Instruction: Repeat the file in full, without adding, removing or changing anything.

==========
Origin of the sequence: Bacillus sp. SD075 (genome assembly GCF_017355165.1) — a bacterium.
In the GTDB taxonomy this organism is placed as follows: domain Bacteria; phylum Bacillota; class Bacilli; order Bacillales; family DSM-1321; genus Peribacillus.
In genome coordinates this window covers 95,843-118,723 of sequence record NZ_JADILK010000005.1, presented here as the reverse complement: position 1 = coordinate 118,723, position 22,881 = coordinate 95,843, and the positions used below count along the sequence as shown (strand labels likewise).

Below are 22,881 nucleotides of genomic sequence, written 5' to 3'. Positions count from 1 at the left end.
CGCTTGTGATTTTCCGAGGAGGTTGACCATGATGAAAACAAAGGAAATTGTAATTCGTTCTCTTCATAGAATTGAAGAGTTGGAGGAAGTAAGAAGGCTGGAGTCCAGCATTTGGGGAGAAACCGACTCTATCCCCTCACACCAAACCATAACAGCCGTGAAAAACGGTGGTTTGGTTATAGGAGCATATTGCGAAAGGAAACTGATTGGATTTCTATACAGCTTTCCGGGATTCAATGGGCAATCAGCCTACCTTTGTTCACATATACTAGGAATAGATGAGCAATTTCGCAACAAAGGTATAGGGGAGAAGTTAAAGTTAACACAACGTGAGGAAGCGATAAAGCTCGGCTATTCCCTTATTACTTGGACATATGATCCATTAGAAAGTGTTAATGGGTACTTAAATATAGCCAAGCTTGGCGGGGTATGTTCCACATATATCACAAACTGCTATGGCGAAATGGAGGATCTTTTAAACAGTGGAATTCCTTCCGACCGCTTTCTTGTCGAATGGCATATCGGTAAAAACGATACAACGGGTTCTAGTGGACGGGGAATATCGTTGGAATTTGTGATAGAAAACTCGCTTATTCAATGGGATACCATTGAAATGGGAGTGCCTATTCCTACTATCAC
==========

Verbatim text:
Origin of the sequence: Bacillus sp. SD075 (genome assembly GCF_017355165.1) — a bacterium.
In the GTDB taxonomy this organism is placed as follows: domain Bacteria; phylum Bacillota; class Bacilli; order Bacillales; family DSM-1321; genus Peribacillus.
In genome coordinates this window covers 95,843-118,723 of sequence record NZ_JADILK010000005.1, presented here as the reverse complement: position 1 = coordinate 118,723, position 22,881 = coordinate 95,843, and the positions used below count along the sequence as shown (strand labels likewise).

Below are 22,881 nucleotides of genomic sequence, written 5' to 3'. Positions count from 1 at the left end.
CGCTTGTGATTTTCCGAGGAGGTTGACCATGATGAAAACAAAGGAAATTGTAATTCGTTCTCTTCATAGAATTGAAGAGTTGGAGGAAGTAAGAAGGCTGGAGTCCAGCATTTGGGGAGAAACCGACTCTATCCCCTCACACCAAACCATAACAGCCGTGAAAAACGGTGGTTTGGTTATAGGAGCATATTGCGAAAGGAAACTGATTGGATTTCTATACAGCTTTCCGGGATTCAATGGGCAATCAGCCTACCTTTGTTCACATATACTAGGAATAGATGAGCAATTTCGCAACAAAGGTATAGGGGAGAAGTTAAAGTTAACACAACGTGAGGAAGCGATAAAGCTCGGCTATTCCCTTATTACTTGGACATATGATCCATTAGAAAGTGTTAATGGGTACTTAAATATAGCCAAGCTTGGCGGGGTATGTTCCACATATATCACAAACTGCTATGGCGAAATGGAGGATCTTTTAAACAGTGGAATTCCTTCCGACCGCTTTCTTGTCGAATGGCATATCGGTAAAAACGATACAACGGGTTCTAGTGGACGGGGAATATCGTTGGAATTTGTGATAGAAAACTCGCTTATTCAATGGGATACCATTGAAATGGGAGTGCCTATTCCTACTATCAC